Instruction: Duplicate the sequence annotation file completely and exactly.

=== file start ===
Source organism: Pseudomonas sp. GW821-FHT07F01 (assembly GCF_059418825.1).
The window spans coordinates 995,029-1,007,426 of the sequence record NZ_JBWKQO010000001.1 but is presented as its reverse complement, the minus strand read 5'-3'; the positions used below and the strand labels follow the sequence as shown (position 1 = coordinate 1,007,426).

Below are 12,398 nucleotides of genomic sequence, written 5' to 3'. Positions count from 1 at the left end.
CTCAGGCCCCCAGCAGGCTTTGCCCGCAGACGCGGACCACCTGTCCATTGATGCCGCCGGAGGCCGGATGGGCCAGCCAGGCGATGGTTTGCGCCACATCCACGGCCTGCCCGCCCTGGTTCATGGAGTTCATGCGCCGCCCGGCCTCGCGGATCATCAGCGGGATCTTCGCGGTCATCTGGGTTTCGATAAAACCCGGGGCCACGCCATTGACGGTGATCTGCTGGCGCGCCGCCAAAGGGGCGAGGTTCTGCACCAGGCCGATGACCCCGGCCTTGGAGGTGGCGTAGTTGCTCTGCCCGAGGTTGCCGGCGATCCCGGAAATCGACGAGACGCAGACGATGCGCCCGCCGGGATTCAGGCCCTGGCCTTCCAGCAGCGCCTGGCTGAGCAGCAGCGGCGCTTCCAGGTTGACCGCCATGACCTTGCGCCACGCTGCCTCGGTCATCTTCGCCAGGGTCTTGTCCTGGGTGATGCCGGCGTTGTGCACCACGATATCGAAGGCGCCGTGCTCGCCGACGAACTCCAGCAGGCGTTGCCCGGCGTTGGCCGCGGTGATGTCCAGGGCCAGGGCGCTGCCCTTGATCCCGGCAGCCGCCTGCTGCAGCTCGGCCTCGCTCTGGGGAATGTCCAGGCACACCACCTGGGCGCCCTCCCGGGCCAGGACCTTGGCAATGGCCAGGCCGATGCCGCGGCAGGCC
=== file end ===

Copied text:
Source organism: Pseudomonas sp. GW821-FHT07F01 (assembly GCF_059418825.1).
The window spans coordinates 995,029-1,007,426 of the sequence record NZ_JBWKQO010000001.1 but is presented as its reverse complement, the minus strand read 5'-3'; the positions used below and the strand labels follow the sequence as shown (position 1 = coordinate 1,007,426).

Below are 12,398 nucleotides of genomic sequence, written 5' to 3'. Positions count from 1 at the left end.
CTCAGGCCCCCAGCAGGCTTTGCCCGCAGACGCGGACCACCTGTCCATTGATGCCGCCGGAGGCCGGATGGGCCAGCCAGGCGATGGTTTGCGCCACATCCACGGCCTGCCCGCCCTGGTTCATGGAGTTCATGCGCCGCCCGGCCTCGCGGATCATCAGCGGGATCTTCGCGGTCATCTGGGTTTCGATAAAACCCGGGGCCACGCCATTGACGGTGATCTGCTGGCGCGCCGCCAAAGGGGCGAGGTTCTGCACCAGGCCGATGACCCCGGCCTTGGAGGTGGCGTAGTTGCTCTGCCCGAGGTTGCCGGCGATCCCGGAAATCGACGAGACGCAGACGATGCGCCCGCCGGGATTCAGGCCCTGGCCTTCCAGCAGCGCCTGGCTGAGCAGCAGCGGCGCTTCCAGGTTGACCGCCATGACCTTGCGCCACGCTGCCTCGGTCATCTTCGCCAGGGTCTTGTCCTGGGTGATGCCGGCGTTGTGCACCACGATATCGAAGGCGCCGTGCTCGCCGACGAACTCCAGCAGGCGTTGCCCGGCGTTGGCCGCGGTGATGTCCAGGGCCAGGGCGCTGCCCTTGATCCCGGCAGCCGCCTGCTGCAGCTCGGCCTCGCTCTGGGGAATGTCCAGGCACACCACCTGGGCGCCCTCCCGGGCCAGGACCTTGGCAATGGCCAGGCCGATGCCGCGGCAGGCC